Helter swelter, it’s heating up
RESIDENTS are being warned to prepare for sweltering weather in the next three months.
And the long- term chances of significant rain in Townsville are unclear.
Bureau of Meteorology senior climatologist Catherine Ganter said for the next three months there was a greater than 80 per cent chance of warmer days and nights compared to normal.
“From what we can see there are much warmer than average sea surface temperatures all the way across the east coast and that’s partly behind the warmer outlook,” she said.
Towns along the coast of Queensland will be most affected by the warmer sea temperatures.
The forecast could mean nights in particular.
“It tends to affect minimum temperatures more,” Ms Ganter said.
Strict water restrictions are in force warmer within the Townsville area and the Ross River Dam, which supplies water to the city, has dropped to 21 per cent capacity.
Data shows rainfall over the past three years has been in the lowest 10 per cent on record and Townsville City Council recently referred to the situation as “one of the driest periods we’ve ever had”.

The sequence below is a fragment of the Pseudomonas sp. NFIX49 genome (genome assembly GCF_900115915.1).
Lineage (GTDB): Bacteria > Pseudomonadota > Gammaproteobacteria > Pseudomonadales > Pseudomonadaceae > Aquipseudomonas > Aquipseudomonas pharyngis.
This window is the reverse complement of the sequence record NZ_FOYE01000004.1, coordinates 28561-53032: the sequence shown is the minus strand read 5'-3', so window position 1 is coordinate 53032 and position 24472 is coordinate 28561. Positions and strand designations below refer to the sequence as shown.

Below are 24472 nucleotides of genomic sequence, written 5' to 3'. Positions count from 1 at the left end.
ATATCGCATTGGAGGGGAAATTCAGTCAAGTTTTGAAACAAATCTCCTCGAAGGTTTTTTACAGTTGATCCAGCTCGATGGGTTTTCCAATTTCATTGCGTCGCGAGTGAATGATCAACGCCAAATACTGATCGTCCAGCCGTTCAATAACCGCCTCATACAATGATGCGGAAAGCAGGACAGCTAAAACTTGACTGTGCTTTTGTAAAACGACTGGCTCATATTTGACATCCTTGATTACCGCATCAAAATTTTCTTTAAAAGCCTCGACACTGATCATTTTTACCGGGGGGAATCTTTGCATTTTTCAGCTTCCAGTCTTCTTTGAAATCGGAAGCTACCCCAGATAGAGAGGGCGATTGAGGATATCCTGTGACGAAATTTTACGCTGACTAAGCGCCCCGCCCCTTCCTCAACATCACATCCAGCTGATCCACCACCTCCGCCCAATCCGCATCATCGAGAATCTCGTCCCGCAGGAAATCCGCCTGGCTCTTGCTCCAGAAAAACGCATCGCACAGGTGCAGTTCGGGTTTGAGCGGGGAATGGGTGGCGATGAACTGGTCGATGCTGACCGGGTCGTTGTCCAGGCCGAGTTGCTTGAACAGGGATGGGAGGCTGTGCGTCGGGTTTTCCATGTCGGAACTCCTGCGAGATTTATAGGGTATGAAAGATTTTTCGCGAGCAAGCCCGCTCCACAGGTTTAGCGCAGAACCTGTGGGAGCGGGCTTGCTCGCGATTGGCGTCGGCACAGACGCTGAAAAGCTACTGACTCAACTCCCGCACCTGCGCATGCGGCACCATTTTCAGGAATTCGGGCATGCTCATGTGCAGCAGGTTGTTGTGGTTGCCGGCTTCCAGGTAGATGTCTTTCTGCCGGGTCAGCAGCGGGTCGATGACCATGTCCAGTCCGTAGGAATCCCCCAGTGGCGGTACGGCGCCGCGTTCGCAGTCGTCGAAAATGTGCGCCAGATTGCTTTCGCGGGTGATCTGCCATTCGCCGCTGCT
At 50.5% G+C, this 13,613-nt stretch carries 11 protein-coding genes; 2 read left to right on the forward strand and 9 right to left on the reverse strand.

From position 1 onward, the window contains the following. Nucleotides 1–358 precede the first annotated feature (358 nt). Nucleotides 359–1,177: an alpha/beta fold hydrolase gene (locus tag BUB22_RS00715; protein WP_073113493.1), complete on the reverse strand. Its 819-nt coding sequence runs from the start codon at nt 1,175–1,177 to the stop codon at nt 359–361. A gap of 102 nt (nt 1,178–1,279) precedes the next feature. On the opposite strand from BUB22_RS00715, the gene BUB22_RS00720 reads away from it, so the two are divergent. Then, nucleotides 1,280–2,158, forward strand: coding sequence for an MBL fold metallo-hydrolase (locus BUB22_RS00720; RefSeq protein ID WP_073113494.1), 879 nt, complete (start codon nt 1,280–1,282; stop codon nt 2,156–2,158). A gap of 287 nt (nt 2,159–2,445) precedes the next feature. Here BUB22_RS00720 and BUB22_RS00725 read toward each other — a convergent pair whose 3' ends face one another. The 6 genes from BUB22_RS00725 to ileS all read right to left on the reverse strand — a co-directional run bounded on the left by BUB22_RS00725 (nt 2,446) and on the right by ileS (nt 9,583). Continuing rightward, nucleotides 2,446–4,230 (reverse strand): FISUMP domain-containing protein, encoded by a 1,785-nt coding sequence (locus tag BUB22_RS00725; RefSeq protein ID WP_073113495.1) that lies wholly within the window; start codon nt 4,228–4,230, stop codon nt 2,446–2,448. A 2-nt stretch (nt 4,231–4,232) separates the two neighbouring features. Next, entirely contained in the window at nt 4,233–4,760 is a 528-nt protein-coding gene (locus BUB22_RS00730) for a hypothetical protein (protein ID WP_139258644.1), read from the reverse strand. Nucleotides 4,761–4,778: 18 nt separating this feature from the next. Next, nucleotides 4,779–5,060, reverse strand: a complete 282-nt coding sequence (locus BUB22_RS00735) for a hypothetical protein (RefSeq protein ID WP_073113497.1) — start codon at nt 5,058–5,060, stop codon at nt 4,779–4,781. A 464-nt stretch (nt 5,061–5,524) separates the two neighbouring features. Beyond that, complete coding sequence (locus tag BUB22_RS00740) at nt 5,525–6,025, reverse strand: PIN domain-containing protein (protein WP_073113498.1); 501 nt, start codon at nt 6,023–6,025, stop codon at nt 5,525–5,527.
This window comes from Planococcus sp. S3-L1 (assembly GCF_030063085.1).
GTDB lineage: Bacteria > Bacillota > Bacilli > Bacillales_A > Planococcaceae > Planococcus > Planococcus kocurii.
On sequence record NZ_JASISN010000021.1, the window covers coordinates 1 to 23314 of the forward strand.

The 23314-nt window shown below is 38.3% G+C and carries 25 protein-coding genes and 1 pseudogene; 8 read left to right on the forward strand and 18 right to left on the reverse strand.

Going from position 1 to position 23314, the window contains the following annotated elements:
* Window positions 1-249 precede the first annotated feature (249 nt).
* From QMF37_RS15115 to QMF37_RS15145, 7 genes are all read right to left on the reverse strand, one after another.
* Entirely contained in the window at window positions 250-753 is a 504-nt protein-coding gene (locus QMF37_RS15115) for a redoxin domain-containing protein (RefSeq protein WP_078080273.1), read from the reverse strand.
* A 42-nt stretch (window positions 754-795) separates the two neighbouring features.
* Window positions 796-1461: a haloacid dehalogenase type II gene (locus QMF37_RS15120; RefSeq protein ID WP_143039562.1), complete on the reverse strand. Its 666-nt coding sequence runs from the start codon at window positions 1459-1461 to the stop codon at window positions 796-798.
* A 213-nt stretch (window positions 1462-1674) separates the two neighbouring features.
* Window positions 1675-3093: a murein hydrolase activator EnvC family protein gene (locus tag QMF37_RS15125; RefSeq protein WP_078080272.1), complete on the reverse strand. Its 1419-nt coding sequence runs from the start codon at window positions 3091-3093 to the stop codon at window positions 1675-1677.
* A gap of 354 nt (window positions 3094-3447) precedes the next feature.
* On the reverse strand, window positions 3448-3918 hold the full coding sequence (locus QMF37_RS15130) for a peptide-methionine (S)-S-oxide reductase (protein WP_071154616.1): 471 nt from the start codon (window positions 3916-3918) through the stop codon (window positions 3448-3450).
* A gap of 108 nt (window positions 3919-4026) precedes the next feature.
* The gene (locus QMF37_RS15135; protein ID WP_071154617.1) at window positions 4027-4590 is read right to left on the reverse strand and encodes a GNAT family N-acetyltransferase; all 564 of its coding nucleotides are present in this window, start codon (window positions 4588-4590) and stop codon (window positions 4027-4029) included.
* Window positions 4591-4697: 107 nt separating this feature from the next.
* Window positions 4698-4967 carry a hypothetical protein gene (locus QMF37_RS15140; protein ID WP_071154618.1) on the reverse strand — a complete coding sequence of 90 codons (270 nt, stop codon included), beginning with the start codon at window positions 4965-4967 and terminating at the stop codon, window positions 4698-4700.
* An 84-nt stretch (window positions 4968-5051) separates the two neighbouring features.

Ms Ganter said the chances of wetter and drier conditions in August and October were about equal.
She said there were no climate drivers affecting Australia’s weather patterns towards either wetter or drier than normal.
The two main factors that affect rainfall in Australia are the El Nino and La Nina events.
El Nino events are associated with a warming of the central and eastern tropical Pacific, while La Nina events are the opposite.
Wetter than normal conditions across eastern and northern Australia are associated with La Nina events. Ms Ganter said neither of those drivers were affecting the climate, leaving a situation she described as “neutral”.
The bureau’s outlook for August to October is a 95 per cent chance of less than 10mm of rain.
There is a very high chance of the temperature being above the median of 27.9C.
The warm forecast comes after a record- breaking warm July for Australia.
“In terms of preliminary data, July 2017 is likely to be Australia’s warmest July for maximum temperatures on record,” Ms Ganter said.
The average maximum temperature for July is likely to beat the previous record set in 1975 to be 2C above average. Official readings began in 1910. And the unseasonable warm conditions will continue.
“In Townsville it’s likely to be a degree warmer than normal,” Ms Ganter said.